Source: Connections Magazine [Volume 6(1), Spring 1997]


References

Aisen, P.S.; Davis, K.L. Inflammatory Mechanisms in Alzheimer's Disease: Implications for Therapy. American Journal of Psychiatry. 151(8): 1105-1113. August 1994.
Paganini-Hill, A.; Henderson, V.W. Estrogen Deficiency and Risk of Alzheimer's Disease in Women. American Journal of Epidemiology. 140(3): 256-261. August 1, 1994.
Rogers, J.; et al. Clinical Trial of Indomethacin in Alzheimer's Disease. Neurology. 43(8): 1609-1611. August 1993.
Simpkins, J.W.; Singh, M.; Bishop, J. The Potential Role for Estrogen Replacement Therapy in the Treatment of the Cognitive Decline and Neurodegeneration Associated With Alzheimer's Disease. Neurobiology of Aging. 15(Suppl 2): S195-S197. 1994.
Stewart, W.F.; et al. Risk of Alzheimer's Disease and Duration of NSAID Use. Neurology. 48(3): 626-632. March 1997.
Tang, M.X.; et al. Effect of Oestrogen During Menopause on Risk and Age at Onset of Alzheimer's Disease. The Lancet. 348(9025): 429-432. August 17, 1996.
Thal, L. Future Directions for Research in Alzheimer's Disease. Neurobiology of Aging. 15(Suppl 2): S71-S72. 1994.
Whitehouse, P.J. Cholinergic Therapy in Dementia. ACTA Neurology Scandinavia. Suppl 149: 42-45. 1993.



Post a Comment

Featured Products From the ProHealth Store
Optimized Curcumin Longvida® Ultra ATP+, Double Strength Energy NADH™ 12.5mg


Article Comments



Be the first to comment on this article!

Post a Comment


 
Optimized Curcumin Longvida with Omega-3

Featured Products

Optimized Curcumin Longvida® Optimized Curcumin Longvida®
Supports Cognition, Memory & Overall Health
Ultra EPA  - Fish Oil Ultra EPA - Fish Oil
Ultra concentrated source of essential fish oils
Vitamin D3 Extreme™ Vitamin D3 Extreme™
50,000 IU Vitamin D3 - Prescription Strength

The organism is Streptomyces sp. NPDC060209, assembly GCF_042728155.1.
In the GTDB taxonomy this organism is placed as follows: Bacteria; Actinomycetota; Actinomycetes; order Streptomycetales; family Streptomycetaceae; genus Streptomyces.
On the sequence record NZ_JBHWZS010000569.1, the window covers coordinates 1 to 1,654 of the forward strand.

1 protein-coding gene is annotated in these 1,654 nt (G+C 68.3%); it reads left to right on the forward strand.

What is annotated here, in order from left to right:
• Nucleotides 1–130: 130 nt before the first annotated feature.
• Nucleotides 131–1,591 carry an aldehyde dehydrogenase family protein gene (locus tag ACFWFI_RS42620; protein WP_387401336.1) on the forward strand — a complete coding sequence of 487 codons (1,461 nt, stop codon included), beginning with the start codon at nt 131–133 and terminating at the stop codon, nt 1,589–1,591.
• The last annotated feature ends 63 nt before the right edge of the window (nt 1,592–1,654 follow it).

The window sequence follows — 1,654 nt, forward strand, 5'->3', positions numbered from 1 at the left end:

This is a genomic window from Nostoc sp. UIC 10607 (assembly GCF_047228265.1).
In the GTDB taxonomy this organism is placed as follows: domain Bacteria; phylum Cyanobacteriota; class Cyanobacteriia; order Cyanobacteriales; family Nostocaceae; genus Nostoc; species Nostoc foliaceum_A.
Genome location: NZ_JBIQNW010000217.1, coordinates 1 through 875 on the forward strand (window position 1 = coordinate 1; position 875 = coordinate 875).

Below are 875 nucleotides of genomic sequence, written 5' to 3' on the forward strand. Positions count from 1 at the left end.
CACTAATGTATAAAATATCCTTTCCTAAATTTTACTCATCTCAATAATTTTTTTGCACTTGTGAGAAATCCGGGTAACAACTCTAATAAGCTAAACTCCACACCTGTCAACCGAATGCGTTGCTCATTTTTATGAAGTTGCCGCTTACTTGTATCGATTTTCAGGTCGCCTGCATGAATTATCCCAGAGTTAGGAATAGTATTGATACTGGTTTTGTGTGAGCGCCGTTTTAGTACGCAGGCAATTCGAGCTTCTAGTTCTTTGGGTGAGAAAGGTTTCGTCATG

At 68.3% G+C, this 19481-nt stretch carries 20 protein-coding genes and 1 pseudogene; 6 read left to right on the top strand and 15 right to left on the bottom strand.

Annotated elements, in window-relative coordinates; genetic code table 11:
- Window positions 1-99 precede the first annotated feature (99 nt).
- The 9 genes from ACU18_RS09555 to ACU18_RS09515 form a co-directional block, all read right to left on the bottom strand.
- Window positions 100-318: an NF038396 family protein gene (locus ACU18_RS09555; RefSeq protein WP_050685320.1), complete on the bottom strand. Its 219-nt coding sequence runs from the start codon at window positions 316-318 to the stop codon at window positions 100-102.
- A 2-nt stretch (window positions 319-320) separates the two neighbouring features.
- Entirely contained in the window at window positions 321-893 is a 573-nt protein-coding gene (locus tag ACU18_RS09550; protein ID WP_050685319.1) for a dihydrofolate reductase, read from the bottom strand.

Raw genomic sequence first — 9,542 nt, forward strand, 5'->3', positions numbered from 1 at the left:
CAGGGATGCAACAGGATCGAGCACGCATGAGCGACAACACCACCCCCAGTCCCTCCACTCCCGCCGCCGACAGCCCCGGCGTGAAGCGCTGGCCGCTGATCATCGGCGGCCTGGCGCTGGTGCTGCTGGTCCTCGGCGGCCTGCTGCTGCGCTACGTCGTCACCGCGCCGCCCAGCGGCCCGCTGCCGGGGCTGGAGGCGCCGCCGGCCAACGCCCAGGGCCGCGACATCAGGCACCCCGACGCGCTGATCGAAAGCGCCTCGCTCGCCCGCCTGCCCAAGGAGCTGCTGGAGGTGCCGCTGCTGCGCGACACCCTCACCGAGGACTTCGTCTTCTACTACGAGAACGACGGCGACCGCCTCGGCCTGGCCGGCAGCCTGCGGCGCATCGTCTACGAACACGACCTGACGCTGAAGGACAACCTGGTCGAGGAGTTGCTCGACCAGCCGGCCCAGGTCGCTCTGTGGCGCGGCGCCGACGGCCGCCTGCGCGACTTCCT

Energy NADH™ 12.5mg Energy NADH™ 12.5mg
Improve Energy & Cognitive Function

Natural Remedies

The Brain Boosting and Fatigue Fighting B-12 The Brain Boosting and Fatigue Fighting B-12
The Genetic Mutation That May Compromise Your Health - And What to Do About It The Genetic Mutation That May Compromise Your Health - And What to Do About It
Joint Aches May Have Met Their Match in Curcumin Joint Aches May Have Met Their Match in Curcumin
Breakthrough Form of Magnesium Enhances Memory and Cognitive Function Breakthrough Form of Magnesium Enhances Memory and Cognitive Function
Nutrients to Combat the Modern Stress Epidemic Nutrients to Combat the Modern Stress Epidemic

CONTACT US
ProHealth, Inc.
555 Maple Ave
Carpinteria, CA 93013
(800) 366-6056  |  Email

· Become a Wholesaler
· Vendor Inquiries
· Affiliate Program
SHOP WITH CONFIDENCE
Credit Card Processing
SUBSCRIBE TO OUR NEWSLETTERS
Get the latest news about Fibromyalgia, M.E/Chronic Fatigue Syndrome, Lyme Disease and Natural Wellness

CONNECT WITH US ProHealth on Facebook  ProHealth on Twitter  ProHealth on Pinterest  ProHealth on Google Plus

© 2017 ProHealth, Inc. All rights reserved. Pain Tracker App  |  Store  |  Customer Service  |  Guarantee  |  Privacy  |  Contact Us  |  Library  |  RSS  |  Site Map